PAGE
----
We’re on the Road to Nowhere

It took some time, but I finally had the opportunity to see Sam Mendes’ film adaptation of Richard Yates’ Revolutionary Road, starring Kate Winslet and Leonardo DiCaprio as April and Frank Wheeler, a young couple living in suburban hell in 1950s America. I posted about the book last year, so I won’t get into the plot here except where warranted for comparison’s sake.

DiCaprio is an excellent actor, but I’ve felt for some time that he suffers from his youthful experience and watching him tackle the role of Frank, I was reminded of my reservations. But it almost works in his favour. Frank is walking the line between youthful passion and optimism and the reserved acceptance that comes with settling down, and that DiCaprio’s baby face is finally starting to take on some lines and depth underscores this beautifully. As with the book, I sympathized with his character more, but Winslet’s take on April allowed me to empathize with the character in a way that I wasn’t able to before.

DiCaprio and Winslet have famously worked together before, as the star-crossed lovers of James Cameron’s 1997 mega-hit, Titanic. I had no trouble divorcing my memory of that film from Revolutionary Road, except when it came to the casting of Kathy Bates. In the earlier film, she took on the role of the infamous, unsinkable Molly Brown. Seeing her onscreen with her Titanic co-stars kept reminding me that this was a movie, when I wanted to get lost in the story, sad and hopeless as it may have been. It’s important to note that this has nothing to do with Bates; I just felt that casting her was a poor choice. Better, and possibly one of the best casting choices of Revolutionary Road was Michael Shannon as John Givings, the mentally ill son of Bates’ character, who despite his own issues, has incredible perception when it comes to the Wheelers.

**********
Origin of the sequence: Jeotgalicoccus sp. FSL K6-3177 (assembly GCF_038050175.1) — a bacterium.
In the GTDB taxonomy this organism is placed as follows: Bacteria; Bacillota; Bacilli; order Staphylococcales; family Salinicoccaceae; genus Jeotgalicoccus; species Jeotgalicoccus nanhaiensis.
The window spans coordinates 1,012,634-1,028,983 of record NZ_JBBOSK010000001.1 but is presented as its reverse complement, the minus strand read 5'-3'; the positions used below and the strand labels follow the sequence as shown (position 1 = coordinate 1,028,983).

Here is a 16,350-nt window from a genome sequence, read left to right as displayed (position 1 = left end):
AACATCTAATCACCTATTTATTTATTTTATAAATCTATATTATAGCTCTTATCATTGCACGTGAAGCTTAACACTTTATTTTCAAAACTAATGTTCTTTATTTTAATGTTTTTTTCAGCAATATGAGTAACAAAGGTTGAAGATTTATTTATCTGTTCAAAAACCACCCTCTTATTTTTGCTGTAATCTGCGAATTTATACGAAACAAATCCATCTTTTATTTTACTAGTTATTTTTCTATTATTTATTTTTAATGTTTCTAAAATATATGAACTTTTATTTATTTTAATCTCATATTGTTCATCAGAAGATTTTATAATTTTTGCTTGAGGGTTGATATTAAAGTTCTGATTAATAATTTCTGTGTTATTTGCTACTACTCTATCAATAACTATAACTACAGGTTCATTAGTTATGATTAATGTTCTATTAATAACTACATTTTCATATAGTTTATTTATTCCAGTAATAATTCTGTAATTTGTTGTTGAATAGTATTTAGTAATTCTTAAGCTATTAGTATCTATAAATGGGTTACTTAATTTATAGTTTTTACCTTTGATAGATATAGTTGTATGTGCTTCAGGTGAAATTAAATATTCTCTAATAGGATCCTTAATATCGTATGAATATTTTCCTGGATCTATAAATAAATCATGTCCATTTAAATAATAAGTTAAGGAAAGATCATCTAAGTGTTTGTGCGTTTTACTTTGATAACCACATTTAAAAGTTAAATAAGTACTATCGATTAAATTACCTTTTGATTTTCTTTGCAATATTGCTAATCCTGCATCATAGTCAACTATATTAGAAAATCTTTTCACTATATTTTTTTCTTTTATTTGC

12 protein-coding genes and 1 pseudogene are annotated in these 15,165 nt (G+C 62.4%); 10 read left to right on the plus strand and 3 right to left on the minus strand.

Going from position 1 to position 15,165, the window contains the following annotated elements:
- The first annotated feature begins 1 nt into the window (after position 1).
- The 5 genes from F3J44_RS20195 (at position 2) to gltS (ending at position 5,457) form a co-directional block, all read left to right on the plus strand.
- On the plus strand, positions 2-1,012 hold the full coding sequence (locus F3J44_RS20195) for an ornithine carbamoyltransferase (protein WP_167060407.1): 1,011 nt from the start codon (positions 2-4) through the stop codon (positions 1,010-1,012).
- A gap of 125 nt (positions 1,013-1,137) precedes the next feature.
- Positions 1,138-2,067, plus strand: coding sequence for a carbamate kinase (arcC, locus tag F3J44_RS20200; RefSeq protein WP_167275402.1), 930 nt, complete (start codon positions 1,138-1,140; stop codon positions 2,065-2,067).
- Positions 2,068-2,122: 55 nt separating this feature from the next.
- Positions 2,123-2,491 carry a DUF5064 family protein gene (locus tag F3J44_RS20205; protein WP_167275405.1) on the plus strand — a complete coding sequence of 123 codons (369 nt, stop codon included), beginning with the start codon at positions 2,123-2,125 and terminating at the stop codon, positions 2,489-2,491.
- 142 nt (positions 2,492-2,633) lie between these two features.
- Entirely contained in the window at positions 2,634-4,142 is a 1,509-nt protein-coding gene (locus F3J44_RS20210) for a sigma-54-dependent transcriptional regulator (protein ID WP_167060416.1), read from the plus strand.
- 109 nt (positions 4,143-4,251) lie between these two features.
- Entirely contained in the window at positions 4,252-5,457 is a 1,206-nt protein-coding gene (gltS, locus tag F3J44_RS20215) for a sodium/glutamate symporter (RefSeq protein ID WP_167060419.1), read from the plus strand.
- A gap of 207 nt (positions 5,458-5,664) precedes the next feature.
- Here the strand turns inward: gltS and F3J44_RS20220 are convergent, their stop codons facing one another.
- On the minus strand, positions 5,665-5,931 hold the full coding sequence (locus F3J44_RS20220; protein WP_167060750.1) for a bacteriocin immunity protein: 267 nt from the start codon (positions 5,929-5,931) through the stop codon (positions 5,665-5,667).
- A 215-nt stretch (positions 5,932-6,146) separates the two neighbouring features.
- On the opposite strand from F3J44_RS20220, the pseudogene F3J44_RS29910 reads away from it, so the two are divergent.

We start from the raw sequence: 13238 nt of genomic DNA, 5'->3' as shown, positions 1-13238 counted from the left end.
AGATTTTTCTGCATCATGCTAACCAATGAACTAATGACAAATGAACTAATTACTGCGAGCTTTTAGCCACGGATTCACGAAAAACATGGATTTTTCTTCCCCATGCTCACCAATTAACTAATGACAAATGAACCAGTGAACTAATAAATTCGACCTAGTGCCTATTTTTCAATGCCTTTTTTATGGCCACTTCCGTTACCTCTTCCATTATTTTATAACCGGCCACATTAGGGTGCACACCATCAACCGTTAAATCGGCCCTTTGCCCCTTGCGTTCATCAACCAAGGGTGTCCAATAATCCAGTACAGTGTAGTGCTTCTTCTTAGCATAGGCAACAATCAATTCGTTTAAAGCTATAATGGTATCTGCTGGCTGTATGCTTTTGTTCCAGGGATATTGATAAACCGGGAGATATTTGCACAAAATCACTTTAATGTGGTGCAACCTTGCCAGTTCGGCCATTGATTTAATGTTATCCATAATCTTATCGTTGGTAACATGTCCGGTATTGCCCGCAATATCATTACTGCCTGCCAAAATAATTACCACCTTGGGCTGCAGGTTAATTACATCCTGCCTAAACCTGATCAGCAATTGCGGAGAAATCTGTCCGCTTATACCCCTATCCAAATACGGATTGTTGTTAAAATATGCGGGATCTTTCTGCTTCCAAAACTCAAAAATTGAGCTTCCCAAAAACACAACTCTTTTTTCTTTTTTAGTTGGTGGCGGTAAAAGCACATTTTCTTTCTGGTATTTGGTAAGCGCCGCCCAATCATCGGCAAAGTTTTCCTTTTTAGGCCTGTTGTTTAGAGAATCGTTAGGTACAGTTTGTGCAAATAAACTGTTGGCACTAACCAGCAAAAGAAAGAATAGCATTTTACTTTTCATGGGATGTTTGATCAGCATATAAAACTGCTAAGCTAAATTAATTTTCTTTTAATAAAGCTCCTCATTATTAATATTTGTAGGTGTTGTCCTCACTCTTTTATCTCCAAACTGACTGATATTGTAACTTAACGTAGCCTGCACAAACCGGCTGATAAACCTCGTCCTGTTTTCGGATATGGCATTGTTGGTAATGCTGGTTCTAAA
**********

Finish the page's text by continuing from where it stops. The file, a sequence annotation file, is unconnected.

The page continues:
Overall, I was impressed with how faithful Mendes stayed to the book; it is one of the better film adaptations I’ve seen of literary works. That said, it’s not a film that inspires repeated viewings.


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